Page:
After spending seven of his 15 NFL seasons in a New England Patriots uniform, Ben Watson announced his retirement from the NFL at the age of 39. Heading into the 2020 season, the Patriots must find a replacement for the dependable veteran.
The Boston Herald’s Karen Guregian has assessed the gap created by Watson’s departure and has identified six potential replacements. There is a seventh whose name has been mentioned, and who might be available in a trade with the Chicago Bears.
Chicago Bears’ Adam Shaheen
This would likely be a longshot for the Patriots and he wasn’t on Guregian’s list, but the possibility of a trade for the Chicago Bears’ Adam Shaheen was discussed by cap expert Miguel Benzan as a possible salary-clearing deal that would also address one of the team’s biggest needs.
A trade that sent wide receiver Mohammed Sanu to the Bears (who do need a receiver) for Shaheen, would generate about $5.5 million in cap space.
Still, there is no real reason to expect this deal to take place, and Shaheen has been mostly a bust with the Bears since he was drafted 45th overall in the 2017 NFL Draft.
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The other potential replacements for Watson are as followed.
LaCosse played 11 games last season for the Patriots. He had 13 receptions for 131 yards and a touchdown over 11 games. If LaCosse is given more opportunities, he could obviously improve those numbers, but the 27-year-old doesn’t seem like a long-term solution.
Like LaCosse, Izzo was with the Patriots in 2019. There is a little more upside here as he is just 24, and has displayed a bit more big-play ability. He only appeared in six games as a rookie, but he did make six receptions for 114 yards and a TD.
Don’t count him out.
As we head into the draft options, Notre Dame’s Kmet might be the most high profile, but NFL.com’s Lance Zierlein doesn’t have the shiniest assessment of his talent:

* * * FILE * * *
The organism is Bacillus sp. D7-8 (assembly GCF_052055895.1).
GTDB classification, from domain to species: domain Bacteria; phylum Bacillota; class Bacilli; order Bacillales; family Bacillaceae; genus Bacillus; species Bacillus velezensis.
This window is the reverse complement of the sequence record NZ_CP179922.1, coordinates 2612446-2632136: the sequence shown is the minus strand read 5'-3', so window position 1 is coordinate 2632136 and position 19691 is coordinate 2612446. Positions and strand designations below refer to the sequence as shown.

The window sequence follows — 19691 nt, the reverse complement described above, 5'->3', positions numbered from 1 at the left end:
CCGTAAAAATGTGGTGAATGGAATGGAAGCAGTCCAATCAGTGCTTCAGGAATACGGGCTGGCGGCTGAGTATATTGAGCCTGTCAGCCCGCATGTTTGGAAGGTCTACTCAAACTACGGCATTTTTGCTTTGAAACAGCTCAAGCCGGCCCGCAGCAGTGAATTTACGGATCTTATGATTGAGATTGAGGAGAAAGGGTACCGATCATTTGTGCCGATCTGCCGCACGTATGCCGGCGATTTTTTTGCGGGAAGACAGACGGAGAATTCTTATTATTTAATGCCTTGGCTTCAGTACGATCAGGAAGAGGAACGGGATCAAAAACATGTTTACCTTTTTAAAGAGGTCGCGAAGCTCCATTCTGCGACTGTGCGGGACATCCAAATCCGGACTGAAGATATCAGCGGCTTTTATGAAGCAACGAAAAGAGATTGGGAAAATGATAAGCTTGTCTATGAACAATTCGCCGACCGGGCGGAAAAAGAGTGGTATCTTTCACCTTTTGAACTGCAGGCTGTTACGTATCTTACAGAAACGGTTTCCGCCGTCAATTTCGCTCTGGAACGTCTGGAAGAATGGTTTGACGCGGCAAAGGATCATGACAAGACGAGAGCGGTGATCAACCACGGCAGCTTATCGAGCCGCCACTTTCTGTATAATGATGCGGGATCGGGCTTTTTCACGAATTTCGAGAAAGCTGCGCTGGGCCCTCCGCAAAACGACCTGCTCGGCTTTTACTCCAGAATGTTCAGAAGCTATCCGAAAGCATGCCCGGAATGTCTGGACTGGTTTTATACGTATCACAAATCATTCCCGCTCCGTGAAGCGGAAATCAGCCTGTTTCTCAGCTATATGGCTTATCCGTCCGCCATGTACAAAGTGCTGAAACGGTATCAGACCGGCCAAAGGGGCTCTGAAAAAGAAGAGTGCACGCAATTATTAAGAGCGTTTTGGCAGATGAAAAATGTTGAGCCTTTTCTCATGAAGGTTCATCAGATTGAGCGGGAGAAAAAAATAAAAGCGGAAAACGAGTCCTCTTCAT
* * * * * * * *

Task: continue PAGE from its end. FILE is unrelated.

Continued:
Long bodied, early entry Y tight end prospect who is a better pass threat than run blocker at this stage. Kmet should continue to fill out his frame, but his run blocking is too scattered and needs better focus and efficiency as a pro. He can be jammed and slowed by early contact into his route, but once he’s striding, he becomes a legitimate second-level threat with sneaky separation speed and intriguing ball skills. He’s still developing and could be a slow starter headed into the league, but he has the talent to eventually become a solid starter as a pass-catching in-line tight end with the ability to mismatch from the slot with his size.
Prospects don’t always turn out as projected–for better or worse–but it doesn’t sound as if Kmet fits the bill of what the Patriots traditionally look for in a tight end.
Dayton’s Adam Trautman
Trautman did some damage against questionable competition at Dayton, but there are questions as to whether his production will continue when faced off with elite athletes in the NFL.
At this point, most project him as a Day 3 pick. If that’s the case, the Patriots could select him late with one of their 12 picks.
Florida Atlantic’s Harrison Bryant
Bryant might be the guy the Patriots and other teams are zeroed in on at tight end in this draft. NFL.com compares him to San Francisco 49ers star George Kittle and describe his athleticism with the trait “basketball fluidity.” We’ve seen this type of athleticism in greats like Tony Gonzalez and Antonio Gates.
Those are some lofty names to associate with a guy who hasn’t played in the NFL, but Bryant has a lot of people excited about his potential in the NFL.
He may not last past the second round, so if the Patriots want to get him, they may need to trade back from their No. 23 selection in the first round to add a pick and to be in a position to take Bryant.
Missouri’s Albert Okwuegbunam
As a pure athlete, Okwuegbunam is among the best in the draft at his position. At 6’5″ 258 pounds, he ran a stellar 4.48 40-yard dash at the NFL Combine. However, his route running skills are considered raw.
If the Patriots are willing to be patient with his development, they may find a diamond here who is capable of being the up-the-seam threat the team has had at the position in the past.